Bryce Harper: Is the Washington Nationals Rookie Made of the Stuff of Legends?

Darrell HorwitzSenior Writer IIMay 28, 2012

PITTSBURGH, PA - MAY 09:  Bryce Harper #34 of the Washington Nationals is congratulated by teammates in the dugout after scoring against the Pittsburgh Pirates during the game on May 9, 2012 at PNC Park in Pittsburgh, Pennsylvania.  (Photo by Jared Wickerham/Getty Images)
Jared Wickerham/Getty Images

You see him stride to the plate and you can't turn away. Everything stops. If you're at the ballpark, you don't go to the bathroom or for a snack when he is coming up to bat. His name is Bryce Harper, and if you don't already know it, you will.

Once every generation or so, a transcendent player appears on the baseball horizon.

Harper is the new "it" player. Turn on ESPN on a Sunday night and the Washington Nationals are on the tube. The Washington Nationals!

Watching the broadcast, you know why the Nationals are the featured team. The camera is constantly focused on Harper even when he's sitting on the bench. The announcers speak breathlessly about his exploits, but they don't do him justice.

Once in a generation might sound like hyperbole, but not when you see him play.

I didn't want to like him. I read about some of the stunts he pulled in the minors, including blowing a kiss to an opposing pitcher after belting a home run.

Sports Illustrated featured him on their cover as the "Chosen One" in June 8, 2009 as a 16-year-old.

His goals were not just to be a big-leaguer. He wants to be in the Hall of Fame one day, but it doesn't stop there. He wants to be the best to ever play the game.

He reminded me of a player who is not in the Hall of Fame, but was a Hall of Fame player. I looked up some past articles on him, and sure enough, Pete Rose is one of the players he modeled his game after.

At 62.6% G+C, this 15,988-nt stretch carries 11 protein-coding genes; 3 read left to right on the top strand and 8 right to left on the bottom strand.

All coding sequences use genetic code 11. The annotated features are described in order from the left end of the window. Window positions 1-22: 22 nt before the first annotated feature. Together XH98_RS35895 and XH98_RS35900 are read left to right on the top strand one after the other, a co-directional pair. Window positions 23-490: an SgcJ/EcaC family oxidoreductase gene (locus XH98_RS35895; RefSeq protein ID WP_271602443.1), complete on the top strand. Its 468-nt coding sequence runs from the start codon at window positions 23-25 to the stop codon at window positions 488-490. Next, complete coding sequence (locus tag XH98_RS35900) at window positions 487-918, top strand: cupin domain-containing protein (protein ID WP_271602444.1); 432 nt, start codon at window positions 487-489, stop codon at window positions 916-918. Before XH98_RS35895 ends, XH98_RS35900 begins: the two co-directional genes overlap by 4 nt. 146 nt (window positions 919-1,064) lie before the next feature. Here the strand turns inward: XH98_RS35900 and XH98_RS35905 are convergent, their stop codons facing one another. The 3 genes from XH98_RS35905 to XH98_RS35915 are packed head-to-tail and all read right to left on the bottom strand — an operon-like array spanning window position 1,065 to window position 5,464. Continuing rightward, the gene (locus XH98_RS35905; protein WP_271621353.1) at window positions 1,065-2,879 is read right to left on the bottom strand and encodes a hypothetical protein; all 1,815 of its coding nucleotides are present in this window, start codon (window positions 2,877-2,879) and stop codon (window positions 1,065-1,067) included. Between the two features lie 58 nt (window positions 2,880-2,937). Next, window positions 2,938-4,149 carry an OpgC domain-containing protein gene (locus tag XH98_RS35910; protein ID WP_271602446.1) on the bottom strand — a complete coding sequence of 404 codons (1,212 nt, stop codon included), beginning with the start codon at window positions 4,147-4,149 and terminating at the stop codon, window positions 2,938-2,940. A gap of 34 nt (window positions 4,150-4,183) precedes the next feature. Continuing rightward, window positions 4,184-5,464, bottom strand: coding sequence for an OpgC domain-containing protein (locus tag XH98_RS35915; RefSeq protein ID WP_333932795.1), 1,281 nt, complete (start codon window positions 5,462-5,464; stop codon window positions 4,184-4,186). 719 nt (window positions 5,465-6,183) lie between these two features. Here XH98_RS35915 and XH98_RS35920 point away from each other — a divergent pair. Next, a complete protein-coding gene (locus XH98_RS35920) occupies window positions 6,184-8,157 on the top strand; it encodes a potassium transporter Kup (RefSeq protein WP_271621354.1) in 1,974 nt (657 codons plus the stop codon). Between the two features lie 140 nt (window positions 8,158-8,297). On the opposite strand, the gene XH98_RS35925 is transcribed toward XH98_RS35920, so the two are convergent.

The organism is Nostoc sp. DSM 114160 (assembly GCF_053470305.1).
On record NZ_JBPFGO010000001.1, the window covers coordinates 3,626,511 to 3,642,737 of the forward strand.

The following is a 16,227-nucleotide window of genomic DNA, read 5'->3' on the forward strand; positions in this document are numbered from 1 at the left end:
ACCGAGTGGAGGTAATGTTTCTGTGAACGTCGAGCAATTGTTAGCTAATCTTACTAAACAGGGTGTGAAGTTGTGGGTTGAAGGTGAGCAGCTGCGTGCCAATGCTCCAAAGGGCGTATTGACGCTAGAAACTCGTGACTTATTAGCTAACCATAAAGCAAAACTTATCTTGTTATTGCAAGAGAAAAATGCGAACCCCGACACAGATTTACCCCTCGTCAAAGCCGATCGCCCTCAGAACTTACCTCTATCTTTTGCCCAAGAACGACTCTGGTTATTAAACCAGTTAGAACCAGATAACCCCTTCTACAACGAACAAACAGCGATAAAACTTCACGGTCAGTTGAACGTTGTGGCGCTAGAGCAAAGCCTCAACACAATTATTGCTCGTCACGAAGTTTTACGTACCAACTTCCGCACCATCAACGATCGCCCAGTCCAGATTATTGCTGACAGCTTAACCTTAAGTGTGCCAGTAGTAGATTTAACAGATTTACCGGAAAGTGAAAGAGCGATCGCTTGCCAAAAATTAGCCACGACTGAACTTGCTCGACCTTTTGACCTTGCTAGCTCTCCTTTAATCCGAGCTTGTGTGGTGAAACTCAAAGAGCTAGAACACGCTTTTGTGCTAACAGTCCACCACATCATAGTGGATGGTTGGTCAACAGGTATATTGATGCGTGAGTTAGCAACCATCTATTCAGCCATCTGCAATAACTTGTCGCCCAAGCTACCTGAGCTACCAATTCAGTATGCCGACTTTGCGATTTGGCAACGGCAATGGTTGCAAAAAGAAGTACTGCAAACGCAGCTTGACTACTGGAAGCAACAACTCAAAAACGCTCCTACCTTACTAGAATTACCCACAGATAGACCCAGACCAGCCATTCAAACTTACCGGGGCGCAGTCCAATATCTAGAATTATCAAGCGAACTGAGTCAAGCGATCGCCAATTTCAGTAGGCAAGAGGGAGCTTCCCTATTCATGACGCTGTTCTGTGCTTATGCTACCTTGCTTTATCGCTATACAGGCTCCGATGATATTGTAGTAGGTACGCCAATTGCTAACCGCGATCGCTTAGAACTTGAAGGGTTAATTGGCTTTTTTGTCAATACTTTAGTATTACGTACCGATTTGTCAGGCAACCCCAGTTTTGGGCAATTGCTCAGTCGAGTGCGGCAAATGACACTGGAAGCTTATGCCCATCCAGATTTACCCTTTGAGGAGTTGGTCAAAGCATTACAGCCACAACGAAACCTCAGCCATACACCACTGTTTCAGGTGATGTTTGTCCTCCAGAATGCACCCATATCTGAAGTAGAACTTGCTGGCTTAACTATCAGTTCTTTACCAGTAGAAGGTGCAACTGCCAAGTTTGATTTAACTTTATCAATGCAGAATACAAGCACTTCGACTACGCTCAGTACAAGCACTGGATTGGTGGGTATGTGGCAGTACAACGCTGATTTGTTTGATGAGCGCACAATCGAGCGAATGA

You can see it with how he plays. He's a throwback. He respects the game and knows its history.

While so many players stand at the plate and admire their handiwork when they get a hold of one, Harper immediately takes off and keeps on running, just like Rose used to do.

Everything he does is all-out. He plays hard and he plays to win.

Something about him changed when he made it to "The Show." He was no longer the player who antagonized so many coming up.

Cole Hamels welcomed him to the big leagues with a purpose pitch to his back a few Sundays ago on ESPN. Harper just dropped his bat and ran straight to first. He didn't glare at Hamels or in anyway make a spectacle out of a pitch. Hamels later said, "Welcome to the big leagues."

He took it like a professional, because that's how the game is supposed to be played.

Then he stole home—showing Hamels how he plays the game and exacts revenge.

I kept on switching back to the baseball game just to catch a glimpse of him while watching San Antonio-OKC Sunday night. I can't remember ever doing that before to watch a rookie, but there aren't many players like Bryce Harper.

Josh Hamilton comes to mind as a five-tool player, but he had many hardships before becoming the player he is today.

I don't see that happening to Harper.

His focus is too strong to let anything distract him from becoming the player he is supposed to be. His talent is obvious, but his hard work isn't. If you want to be the best ever, you have to work harder and play harder, along with being blessed with the perfect baseball body.

Whether it's ripping a shot to the gap, loping around the bases, running a ball down in the outfield or throwing a laser to cut down a runner, it comes naturally for Harper.

When he was called up by Washington, some observers thought it was too soon. His numbers weren't great in the minors and they thought he should spend more time there.

But you can't do that to a thoroughbred. You don't put him in a race against a bunch of old nags. You put him up against the best.

His numbers so far are respectable but not daunting. He has four homers and 11 ribbies in 117 at-bats, but that doesn't tell the whole story. His OPS is .901, and he's walking almost as much as he strikes out.

It's when you watch him that you see he's something special. It's like God said, "I'm going to build the perfect baseball player and out-popped Bryce Harper."

He's only been in the majors for a month now, so you might think I'm getting ahead of myself with the superlatives, but trust me, I'm not.

Remember what I said around 25 years from now when he's elected to the Hall of Fame. Barring injuries, that's a sure thing.

The question will be whether he reached his goal of becoming the greatest baseball player ever.

Yes, he's that good.